You were fired. If you do not learn how to properly answer the question, “why did you leave your last position (or the one before that, or the one 5 years ago)” you will not be rehired. First, let’s review what does not work.
Hemming and hawing does not work. Yelling “I was fired” is likely preferable to stammering, stalling, hemming and hawing. You have to expect this question, and the interviewer expects an answer.
Blaming your employer/your crazy former boss does not work. Very few people who are fired think it is anything but the other person’s fault. Very few people who relay their belief that their firing was the result of someone else’s wrongdoing are rehired. It doesn’t matter who is really to blame – it’s just one of the three sides to the story, and is best left out of the interview altogether.
Mistaking the interview for a bonding time in which complete sharing is appropriate. Most often, when we ask a rejected candidate why he said “I was fired” during his interview, we are told “because we were really bonding. I could tell she understood me. I decided on full disclosure.” It is the interviewer’s job to find out how much you will tell her if she puts you at ease. It’s not a first date – it’s an interview.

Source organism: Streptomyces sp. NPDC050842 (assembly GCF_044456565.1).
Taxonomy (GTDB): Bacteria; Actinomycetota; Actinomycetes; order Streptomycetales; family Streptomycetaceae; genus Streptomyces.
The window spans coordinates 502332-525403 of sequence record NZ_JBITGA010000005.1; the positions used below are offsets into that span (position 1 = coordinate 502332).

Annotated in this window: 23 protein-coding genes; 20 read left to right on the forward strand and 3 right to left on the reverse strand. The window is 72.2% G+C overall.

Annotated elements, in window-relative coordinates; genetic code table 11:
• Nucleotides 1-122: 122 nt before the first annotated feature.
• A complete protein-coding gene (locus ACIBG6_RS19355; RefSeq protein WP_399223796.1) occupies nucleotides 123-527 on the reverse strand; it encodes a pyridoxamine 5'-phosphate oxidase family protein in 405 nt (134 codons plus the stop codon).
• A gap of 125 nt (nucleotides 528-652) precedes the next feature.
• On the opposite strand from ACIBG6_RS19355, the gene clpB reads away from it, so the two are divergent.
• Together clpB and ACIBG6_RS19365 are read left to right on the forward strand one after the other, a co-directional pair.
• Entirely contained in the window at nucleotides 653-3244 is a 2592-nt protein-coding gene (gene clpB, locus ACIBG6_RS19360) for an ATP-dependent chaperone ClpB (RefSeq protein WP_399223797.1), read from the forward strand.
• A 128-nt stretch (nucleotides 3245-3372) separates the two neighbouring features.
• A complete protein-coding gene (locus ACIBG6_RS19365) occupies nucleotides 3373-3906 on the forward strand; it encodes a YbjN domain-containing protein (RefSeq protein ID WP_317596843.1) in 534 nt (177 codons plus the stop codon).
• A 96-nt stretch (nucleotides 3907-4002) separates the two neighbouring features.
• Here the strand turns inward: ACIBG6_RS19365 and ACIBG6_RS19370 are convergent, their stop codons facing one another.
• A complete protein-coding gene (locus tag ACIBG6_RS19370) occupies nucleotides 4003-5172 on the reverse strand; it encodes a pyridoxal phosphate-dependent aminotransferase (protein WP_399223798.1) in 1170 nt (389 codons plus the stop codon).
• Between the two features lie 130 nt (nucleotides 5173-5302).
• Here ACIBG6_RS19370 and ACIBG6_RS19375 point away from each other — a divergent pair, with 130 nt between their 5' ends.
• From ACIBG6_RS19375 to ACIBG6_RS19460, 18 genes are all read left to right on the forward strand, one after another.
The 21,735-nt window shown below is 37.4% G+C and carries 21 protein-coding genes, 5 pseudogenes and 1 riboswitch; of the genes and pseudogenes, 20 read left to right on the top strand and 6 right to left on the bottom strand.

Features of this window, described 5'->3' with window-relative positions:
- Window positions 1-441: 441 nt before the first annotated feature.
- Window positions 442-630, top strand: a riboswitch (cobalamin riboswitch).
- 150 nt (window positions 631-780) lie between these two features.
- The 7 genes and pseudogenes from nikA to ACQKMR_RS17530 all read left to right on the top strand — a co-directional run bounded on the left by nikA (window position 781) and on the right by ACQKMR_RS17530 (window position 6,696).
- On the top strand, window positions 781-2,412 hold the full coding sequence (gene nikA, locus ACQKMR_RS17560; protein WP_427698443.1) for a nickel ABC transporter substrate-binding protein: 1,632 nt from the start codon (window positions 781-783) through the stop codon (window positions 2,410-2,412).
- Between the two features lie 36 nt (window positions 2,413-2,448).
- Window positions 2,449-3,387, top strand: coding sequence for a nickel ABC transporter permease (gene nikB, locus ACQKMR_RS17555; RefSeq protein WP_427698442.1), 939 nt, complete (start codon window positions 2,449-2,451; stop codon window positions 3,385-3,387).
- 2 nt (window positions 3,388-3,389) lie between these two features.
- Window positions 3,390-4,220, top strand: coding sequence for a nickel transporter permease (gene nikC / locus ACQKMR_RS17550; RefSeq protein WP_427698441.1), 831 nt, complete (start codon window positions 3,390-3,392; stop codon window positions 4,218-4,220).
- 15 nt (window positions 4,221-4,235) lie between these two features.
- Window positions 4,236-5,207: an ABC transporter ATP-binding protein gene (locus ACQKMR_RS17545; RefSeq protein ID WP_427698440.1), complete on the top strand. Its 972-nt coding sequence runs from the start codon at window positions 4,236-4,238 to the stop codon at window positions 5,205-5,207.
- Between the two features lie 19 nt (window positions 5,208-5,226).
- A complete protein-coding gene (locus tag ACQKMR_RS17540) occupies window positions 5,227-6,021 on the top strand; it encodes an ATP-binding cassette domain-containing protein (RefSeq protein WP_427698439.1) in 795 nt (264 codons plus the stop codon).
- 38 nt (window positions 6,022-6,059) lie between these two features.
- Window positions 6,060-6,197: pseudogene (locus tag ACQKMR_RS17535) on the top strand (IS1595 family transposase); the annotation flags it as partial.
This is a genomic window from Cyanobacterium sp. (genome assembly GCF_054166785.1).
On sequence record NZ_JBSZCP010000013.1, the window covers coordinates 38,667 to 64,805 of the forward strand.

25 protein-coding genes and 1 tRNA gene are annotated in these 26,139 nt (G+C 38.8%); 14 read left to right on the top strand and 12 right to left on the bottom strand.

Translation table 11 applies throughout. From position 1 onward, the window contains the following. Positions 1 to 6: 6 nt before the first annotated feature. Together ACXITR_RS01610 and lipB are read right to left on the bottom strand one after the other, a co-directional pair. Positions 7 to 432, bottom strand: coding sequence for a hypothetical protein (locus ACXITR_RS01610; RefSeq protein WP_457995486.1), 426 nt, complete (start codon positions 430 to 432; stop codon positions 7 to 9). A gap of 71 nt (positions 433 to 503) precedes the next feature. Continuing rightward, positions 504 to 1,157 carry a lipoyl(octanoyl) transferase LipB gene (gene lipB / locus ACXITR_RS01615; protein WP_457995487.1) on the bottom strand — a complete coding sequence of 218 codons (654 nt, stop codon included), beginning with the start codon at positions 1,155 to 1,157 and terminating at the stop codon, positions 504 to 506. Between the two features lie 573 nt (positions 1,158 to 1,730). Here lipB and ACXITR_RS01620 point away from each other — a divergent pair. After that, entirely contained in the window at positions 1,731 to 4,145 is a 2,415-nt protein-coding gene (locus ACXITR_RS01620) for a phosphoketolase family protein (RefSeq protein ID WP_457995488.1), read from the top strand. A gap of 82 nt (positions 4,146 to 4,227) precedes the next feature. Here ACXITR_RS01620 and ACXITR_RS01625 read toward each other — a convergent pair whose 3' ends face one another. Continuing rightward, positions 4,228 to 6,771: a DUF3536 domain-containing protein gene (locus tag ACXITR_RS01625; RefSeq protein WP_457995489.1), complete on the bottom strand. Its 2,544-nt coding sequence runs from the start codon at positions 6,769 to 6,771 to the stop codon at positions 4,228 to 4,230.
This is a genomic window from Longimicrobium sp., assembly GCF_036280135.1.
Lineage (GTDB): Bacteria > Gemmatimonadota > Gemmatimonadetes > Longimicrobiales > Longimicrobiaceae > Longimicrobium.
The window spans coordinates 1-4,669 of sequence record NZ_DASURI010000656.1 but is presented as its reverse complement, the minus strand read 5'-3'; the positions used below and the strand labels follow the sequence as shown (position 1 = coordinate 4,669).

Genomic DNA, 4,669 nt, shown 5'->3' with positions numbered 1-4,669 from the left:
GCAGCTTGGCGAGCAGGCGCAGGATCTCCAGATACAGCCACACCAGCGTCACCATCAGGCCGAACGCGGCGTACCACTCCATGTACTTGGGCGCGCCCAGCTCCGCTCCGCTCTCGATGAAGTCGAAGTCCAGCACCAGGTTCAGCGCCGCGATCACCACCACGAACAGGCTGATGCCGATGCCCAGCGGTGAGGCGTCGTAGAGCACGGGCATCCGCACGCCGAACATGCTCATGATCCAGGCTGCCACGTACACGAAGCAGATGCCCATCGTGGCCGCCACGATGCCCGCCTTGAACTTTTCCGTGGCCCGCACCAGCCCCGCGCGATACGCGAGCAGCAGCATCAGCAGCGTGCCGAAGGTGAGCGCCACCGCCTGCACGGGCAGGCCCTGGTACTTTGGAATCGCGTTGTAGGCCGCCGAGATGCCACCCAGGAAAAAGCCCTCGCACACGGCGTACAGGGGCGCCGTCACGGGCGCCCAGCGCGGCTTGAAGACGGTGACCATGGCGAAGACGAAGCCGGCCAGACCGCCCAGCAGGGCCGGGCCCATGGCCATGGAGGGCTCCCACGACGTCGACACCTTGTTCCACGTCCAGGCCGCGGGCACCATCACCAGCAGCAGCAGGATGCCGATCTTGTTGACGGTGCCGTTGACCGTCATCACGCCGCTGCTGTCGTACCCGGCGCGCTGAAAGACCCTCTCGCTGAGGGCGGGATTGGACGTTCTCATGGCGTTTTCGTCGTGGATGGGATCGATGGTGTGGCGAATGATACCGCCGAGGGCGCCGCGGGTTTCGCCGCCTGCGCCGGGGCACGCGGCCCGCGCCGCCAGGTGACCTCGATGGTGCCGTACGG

Preparation is key. Expect the question and prepare an answer. Here are 5 better ways to say “I was fired”, when that is the truth.
(1) Simply state, (if true), “my position was eliminated.” If true, please say this. If the layoff coincides with a widely known economic downturn (market segment, geographic region, etc.) this is particularly wise. If your position was eliminated due to financial reasons, say it loud, and say it proud, irrespective of how horrible it felt for you at the time.
(2) Never Volunteer. Fired because you exploded at work after a particularly stressful 6-month period? Just succinctly say that you parted ways after ___ (describe the time; was it “after 8 successful product launches in 3 weeks”?
(3) Keep it short. Less is More. “We parted ways” may work if you’re nailing the interview and have a good resume otherwise.
(4) If it’s ancient history: fess up. If it was 3 or more positions ago, just say it, “I was fired”. Admit a learning lesson (always in hindsight), state your personal growth. Keep it simple, and to the point. If your most recent positions have shown career progression, longevity, (your) stability, etc., best to just come clean and move on.
(5) Discuss it with the person who fired you. Let’s say hypothetically you’ve had one really relevant position, and you’ll need that reference. There’s no way around it – you’ve been fired. Discuss it with the person who fired you. Call her. Buy her coffee. Ask her how you may word the termination. Remember that being fired holds you back when it comes to future employment. So, while we’re not suggesting that this person and you will become friends, you’d be surprised how far a simple conversation can go toward eliciting an agreeable response to “so, why did you leave that position, anyway?”.